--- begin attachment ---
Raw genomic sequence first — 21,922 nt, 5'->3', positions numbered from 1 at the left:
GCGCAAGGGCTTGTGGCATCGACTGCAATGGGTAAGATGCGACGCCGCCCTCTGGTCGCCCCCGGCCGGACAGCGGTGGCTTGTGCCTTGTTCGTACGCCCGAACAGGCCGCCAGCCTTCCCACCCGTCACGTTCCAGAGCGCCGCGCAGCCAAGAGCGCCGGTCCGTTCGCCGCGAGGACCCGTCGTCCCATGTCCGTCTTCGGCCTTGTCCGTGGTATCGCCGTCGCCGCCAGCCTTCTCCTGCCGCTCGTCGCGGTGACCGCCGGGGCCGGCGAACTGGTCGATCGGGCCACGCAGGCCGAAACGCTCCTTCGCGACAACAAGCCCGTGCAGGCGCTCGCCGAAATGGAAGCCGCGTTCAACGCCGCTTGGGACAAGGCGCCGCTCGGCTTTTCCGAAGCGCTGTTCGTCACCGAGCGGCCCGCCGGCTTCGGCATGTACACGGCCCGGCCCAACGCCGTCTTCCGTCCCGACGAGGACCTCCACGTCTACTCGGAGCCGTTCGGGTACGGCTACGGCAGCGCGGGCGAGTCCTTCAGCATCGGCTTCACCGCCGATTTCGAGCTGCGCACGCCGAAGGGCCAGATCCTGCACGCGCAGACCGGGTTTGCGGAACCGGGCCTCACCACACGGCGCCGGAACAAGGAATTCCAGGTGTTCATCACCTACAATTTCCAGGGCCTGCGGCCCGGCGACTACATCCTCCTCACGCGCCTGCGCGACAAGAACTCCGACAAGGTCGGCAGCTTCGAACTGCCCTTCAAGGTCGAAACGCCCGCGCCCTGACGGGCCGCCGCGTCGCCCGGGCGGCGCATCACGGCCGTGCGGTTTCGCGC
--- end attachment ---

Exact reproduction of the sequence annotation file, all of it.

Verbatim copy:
Raw genomic sequence first — 21,922 nt, 5'->3', positions numbered from 1 at the left:
GCGCAAGGGCTTGTGGCATCGACTGCAATGGGTAAGATGCGACGCCGCCCTCTGGTCGCCCCCGGCCGGACAGCGGTGGCTTGTGCCTTGTTCGTACGCCCGAACAGGCCGCCAGCCTTCCCACCCGTCACGTTCCAGAGCGCCGCGCAGCCAAGAGCGCCGGTCCGTTCGCCGCGAGGACCCGTCGTCCCATGTCCGTCTTCGGCCTTGTCCGTGGTATCGCCGTCGCCGCCAGCCTTCTCCTGCCGCTCGTCGCGGTGACCGCCGGGGCCGGCGAACTGGTCGATCGGGCCACGCAGGCCGAAACGCTCCTTCGCGACAACAAGCCCGTGCAGGCGCTCGCCGAAATGGAAGCCGCGTTCAACGCCGCTTGGGACAAGGCGCCGCTCGGCTTTTCCGAAGCGCTGTTCGTCACCGAGCGGCCCGCCGGCTTCGGCATGTACACGGCCCGGCCCAACGCCGTCTTCCGTCCCGACGAGGACCTCCACGTCTACTCGGAGCCGTTCGGGTACGGCTACGGCAGCGCGGGCGAGTCCTTCAGCATCGGCTTCACCGCCGATTTCGAGCTGCGCACGCCGAAGGGCCAGATCCTGCACGCGCAGACCGGGTTTGCGGAACCGGGCCTCACCACACGGCGCCGGAACAAGGAATTCCAGGTGTTCATCACCTACAATTTCCAGGGCCTGCGGCCCGGCGACTACATCCTCCTCACGCGCCTGCGCGACAAGAACTCCGACAAGGTCGGCAGCTTCGAACTGCCCTTCAAGGTCGAAACGCCCGCGCCCTGACGGGCCGCCGCGTCGCCCGGGCGGCGCATCACGGCCGTGCGGTTTCGCGC